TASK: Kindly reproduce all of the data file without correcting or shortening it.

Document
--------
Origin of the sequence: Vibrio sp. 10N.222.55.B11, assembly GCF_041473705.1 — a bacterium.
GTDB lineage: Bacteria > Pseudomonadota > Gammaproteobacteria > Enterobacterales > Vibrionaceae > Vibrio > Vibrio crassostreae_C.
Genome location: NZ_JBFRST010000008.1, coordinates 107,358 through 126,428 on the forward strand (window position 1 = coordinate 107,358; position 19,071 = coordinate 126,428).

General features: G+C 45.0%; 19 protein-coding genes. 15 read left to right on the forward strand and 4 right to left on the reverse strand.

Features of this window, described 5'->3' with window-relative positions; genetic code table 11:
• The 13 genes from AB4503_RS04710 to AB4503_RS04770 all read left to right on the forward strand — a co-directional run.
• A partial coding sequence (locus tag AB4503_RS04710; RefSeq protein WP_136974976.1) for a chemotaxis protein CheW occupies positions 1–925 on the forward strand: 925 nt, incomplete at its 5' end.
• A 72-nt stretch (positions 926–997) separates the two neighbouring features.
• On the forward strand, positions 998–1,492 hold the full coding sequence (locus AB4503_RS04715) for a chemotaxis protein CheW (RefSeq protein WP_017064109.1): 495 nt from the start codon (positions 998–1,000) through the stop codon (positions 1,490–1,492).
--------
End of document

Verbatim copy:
Origin of the sequence: Vibrio sp. 10N.222.55.B11, assembly GCF_041473705.1 — a bacterium.
GTDB lineage: Bacteria > Pseudomonadota > Gammaproteobacteria > Enterobacterales > Vibrionaceae > Vibrio > Vibrio crassostreae_C.
Genome location: NZ_JBFRST010000008.1, coordinates 107,358 through 126,428 on the forward strand (window position 1 = coordinate 107,358; position 19,071 = coordinate 126,428).

General features: G+C 45.0%; 19 protein-coding genes. 15 read left to right on the forward strand and 4 right to left on the reverse strand.

Features of this window, described 5'->3' with window-relative positions; genetic code table 11:
• The 13 genes from AB4503_RS04710 to AB4503_RS04770 all read left to right on the forward strand — a co-directional run.
• A partial coding sequence (locus tag AB4503_RS04710; RefSeq protein WP_136974976.1) for a chemotaxis protein CheW occupies positions 1–925 on the forward strand: 925 nt, incomplete at its 5' end.
• A 72-nt stretch (positions 926–997) separates the two neighbouring features.
• On the forward strand, positions 998–1,492 hold the full coding sequence (locus AB4503_RS04715) for a chemotaxis protein CheW (RefSeq protein WP_017064109.1): 495 nt from the start codon (positions 998–1,000) through the stop codon (positions 1,490–1,492).